Tribute to my Dad Chief S. S. Anosikeh
For those who have experienced loss, there isn't much you can do except remember the good times and carry that person's spirit in your heart. I don’t think I would want to re-live the pain of knowing my father was sick, that he could die. In the end, I am relieved that he died, without a huge amount of pain. That he died on his terms, peacefully. I've heard people say that they were prepared, but what I've learned from this is that you are never prepared to loose a parent no matter how old they are, because there is an unbelievable pain that goes with knowing that someone you love is dead. I now believe that the loss of a parent is the most traumatic event. It’s something that is un-measurable with almost anything else.
This past Thursday, October 26, 2006 my worst fear came true. I woke up around 3am sweating. Usually when I wake up in the middle of the night, I will go in my sanctuary and pray. But this particular day I just tossed and turned for over an hour. Finally I picked up my cell phone to see if I had any missed calls. Lord and behold, I had ten missed calls and it was all from Nigeria. I ran into my sister's room to get a calling card . I called home and when my sister picked up the phone, the first thing I asked was, 'how is Dad?' She told me to hold on and gave the phone to my brother. When my brother came on the phone, I asked him if my Dad was dead, he just blurted out that we lost him. My Father had died from complications of diabetes and prostrate cancer. It was painful to hear that such a strong man could crumble under this horrible disease, but you can't fight fate. What is done is done. You can't change it, and there is nothing you can do to reconcile it except to find some peace within yourself. But also there was fear mixed with confusion.
My Dad is Chief S S Anosike, affectionately known as "WAR" to a lot of my friends. My Dad was a good man. Not a perfect man. Kindness was his calling card to everyone around him. Surely I can talk about some of his past mistakes, but no one is perfect, and such seems trivial now. However, inside, my father was very sensitive, very caring, always helpful.
During my childhood, my father worked constantly, We hardly saw him. He had a passion for life, both in business and his family. When I look at my life I see that a lot of him is in me and that is what I need to carry on. If you had met my father, you would say that he was loving, caring, a good father, strong, intelligent and a hard worker. He was a wonderful Father and I remember many fond memories. The things I remember the most is how he used to sit us down every Sunday and cut our nails when we were little. He used to let me use whatever car I wanted. I remember how I used to write him from school and tell him what driver and car that I wanted to pick me up from school, and I always got it. He always made sure that his family was provided for. Through the happiest of times to the saddest times I know that I can always call him to rescue me. I thank him for everything he ever did in my life whether I liked it or not... I learned and he did teach me a lot.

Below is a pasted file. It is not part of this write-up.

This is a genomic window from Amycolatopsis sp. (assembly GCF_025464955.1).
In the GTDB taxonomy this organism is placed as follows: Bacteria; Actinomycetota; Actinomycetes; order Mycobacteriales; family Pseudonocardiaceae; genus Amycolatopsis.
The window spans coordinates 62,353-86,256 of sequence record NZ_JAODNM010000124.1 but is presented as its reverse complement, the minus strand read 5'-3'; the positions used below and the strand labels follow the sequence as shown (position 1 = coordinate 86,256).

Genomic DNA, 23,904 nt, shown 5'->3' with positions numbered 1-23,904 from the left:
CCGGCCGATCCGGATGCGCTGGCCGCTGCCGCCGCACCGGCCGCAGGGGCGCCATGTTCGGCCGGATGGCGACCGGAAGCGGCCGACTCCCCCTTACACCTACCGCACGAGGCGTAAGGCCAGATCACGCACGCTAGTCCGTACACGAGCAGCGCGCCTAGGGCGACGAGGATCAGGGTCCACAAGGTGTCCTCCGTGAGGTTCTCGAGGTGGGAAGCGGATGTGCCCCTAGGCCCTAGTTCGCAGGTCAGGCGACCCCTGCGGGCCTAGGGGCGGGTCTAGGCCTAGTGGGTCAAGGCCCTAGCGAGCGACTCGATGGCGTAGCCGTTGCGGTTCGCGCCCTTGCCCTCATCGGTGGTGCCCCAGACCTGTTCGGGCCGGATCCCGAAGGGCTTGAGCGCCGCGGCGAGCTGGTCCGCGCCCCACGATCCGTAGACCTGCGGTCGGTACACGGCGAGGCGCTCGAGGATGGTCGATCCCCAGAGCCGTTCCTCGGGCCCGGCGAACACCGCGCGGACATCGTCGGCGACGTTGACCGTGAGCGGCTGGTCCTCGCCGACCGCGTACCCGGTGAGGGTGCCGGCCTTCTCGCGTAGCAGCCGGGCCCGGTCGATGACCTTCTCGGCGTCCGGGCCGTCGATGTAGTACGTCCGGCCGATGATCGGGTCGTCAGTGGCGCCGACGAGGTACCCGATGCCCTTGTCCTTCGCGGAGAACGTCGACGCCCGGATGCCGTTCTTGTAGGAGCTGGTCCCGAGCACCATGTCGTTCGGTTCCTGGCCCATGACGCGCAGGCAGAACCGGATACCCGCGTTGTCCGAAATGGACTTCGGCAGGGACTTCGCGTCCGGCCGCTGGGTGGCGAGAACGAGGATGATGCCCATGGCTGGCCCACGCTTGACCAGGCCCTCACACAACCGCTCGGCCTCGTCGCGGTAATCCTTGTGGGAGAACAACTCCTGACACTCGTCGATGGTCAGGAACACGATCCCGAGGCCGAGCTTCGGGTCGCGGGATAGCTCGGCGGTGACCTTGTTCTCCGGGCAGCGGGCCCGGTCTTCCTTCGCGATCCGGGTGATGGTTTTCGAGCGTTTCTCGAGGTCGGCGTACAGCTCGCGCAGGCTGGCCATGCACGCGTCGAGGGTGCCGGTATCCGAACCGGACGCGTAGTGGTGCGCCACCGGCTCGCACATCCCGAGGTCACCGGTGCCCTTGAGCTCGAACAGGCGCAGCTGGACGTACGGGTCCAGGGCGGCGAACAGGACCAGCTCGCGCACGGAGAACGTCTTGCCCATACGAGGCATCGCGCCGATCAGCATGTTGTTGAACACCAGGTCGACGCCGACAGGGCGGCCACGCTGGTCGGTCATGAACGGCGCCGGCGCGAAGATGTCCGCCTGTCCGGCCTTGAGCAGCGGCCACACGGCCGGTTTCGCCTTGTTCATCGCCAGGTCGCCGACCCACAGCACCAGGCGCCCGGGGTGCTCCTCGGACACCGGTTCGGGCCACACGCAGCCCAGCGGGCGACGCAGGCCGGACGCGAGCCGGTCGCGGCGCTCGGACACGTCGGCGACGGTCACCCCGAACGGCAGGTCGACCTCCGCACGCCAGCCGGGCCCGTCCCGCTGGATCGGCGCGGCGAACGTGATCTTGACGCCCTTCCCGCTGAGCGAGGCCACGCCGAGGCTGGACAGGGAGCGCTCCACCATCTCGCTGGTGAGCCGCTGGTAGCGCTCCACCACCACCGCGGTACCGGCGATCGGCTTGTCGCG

I will always treasure the last few years of his life. We became especially close, The last time I saw my father he left me with a memory that will stay with me forever. My greatest pleasure was going shopping with him, I spent a lot of time with him, talking about business, politics, going to the doctor, shopping. I will forever remain grateful for this very precious time that we were able to share. And then we had a big argument , until then, nobody in my family had found the courage to speak honestly and directly with my father, and I had to be the one to change it. By telling my father how I experienced our relationship growing up, I thought that I was risking what little connection I had with my father, but instead it made our relationship grow stronger and a whole lot more realistic. The day before he left I came into the room and asked him to bless us before leaving, not knowing that will be the last time that I will see him. My father broke the silence by giving me what would become my "blessing." He prayed for me, my sister and my niece, and he also prayed for his children that were not there. I feel fortunate to have had the opportunity to ask for my father's blessing.
When he went back to Nigeria, I called him every week and if he didn't hear from me he will tell my sister to call and check if I was ok. I do regret the fact that I was not there to take care of him in his last days. But even in his last days he was still worried about me. I could not ask for a more caring father who bestowed upon me the capacity to learn, reach, and grow; traits that will hopefully result in my own legacy.
May your soul rest in Peace. Amen.